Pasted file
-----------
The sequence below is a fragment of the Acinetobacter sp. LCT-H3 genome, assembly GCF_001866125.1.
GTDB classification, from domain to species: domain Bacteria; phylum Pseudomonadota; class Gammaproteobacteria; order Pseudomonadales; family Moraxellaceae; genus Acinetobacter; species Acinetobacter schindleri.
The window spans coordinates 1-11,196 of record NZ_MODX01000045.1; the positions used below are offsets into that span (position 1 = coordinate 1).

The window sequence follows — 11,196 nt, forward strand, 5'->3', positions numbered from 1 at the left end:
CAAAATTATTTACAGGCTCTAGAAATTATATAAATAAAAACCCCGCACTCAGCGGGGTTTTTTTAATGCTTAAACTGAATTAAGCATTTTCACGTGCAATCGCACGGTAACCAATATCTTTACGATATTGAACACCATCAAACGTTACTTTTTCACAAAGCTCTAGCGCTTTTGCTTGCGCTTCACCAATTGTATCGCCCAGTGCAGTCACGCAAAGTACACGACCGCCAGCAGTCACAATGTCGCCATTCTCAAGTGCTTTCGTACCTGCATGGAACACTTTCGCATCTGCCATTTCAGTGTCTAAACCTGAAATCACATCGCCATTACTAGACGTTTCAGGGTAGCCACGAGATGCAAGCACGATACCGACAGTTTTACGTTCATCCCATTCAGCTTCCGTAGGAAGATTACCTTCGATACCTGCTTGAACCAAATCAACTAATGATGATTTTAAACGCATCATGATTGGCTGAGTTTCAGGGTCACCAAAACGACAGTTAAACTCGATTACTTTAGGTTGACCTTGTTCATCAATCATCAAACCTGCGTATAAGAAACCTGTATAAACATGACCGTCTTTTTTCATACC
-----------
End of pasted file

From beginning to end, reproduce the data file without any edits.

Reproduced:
The sequence below is a fragment of the Acinetobacter sp. LCT-H3 genome, assembly GCF_001866125.1.
GTDB classification, from domain to species: domain Bacteria; phylum Pseudomonadota; class Gammaproteobacteria; order Pseudomonadales; family Moraxellaceae; genus Acinetobacter; species Acinetobacter schindleri.
The window spans coordinates 1-11,196 of record NZ_MODX01000045.1; the positions used below are offsets into that span (position 1 = coordinate 1).

The window sequence follows — 11,196 nt, forward strand, 5'->3', positions numbered from 1 at the left end:
CAAAATTATTTACAGGCTCTAGAAATTATATAAATAAAAACCCCGCACTCAGCGGGGTTTTTTTAATGCTTAAACTGAATTAAGCATTTTCACGTGCAATCGCACGGTAACCAATATCTTTACGATATTGAACACCATCAAACGTTACTTTTTCACAAAGCTCTAGCGCTTTTGCTTGCGCTTCACCAATTGTATCGCCCAGTGCAGTCACGCAAAGTACACGACCGCCAGCAGTCACAATGTCGCCATTCTCAAGTGCTTTCGTACCTGCATGGAACACTTTCGCATCTGCCATTTCAGTGTCTAAACCTGAAATCACATCGCCATTACTAGACGTTTCAGGGTAGCCACGAGATGCAAGCACGATACCGACAGTTTTACGTTCATCCCATTCAGCTTCCGTAGGAAGATTACCTTCGATACCTGCTTGAACCAAATCAACTAATGATGATTTTAAACGCATCATGATTGGCTGAGTTTCAGGGTCACCAAAACGACAGTTAAACTCGATTACTTTAGGTTGACCTTGTTCATCAATCATCAAACCTGCGTATAAGAAACCTGTATAAACATGACCGTCTTTTTTCATACC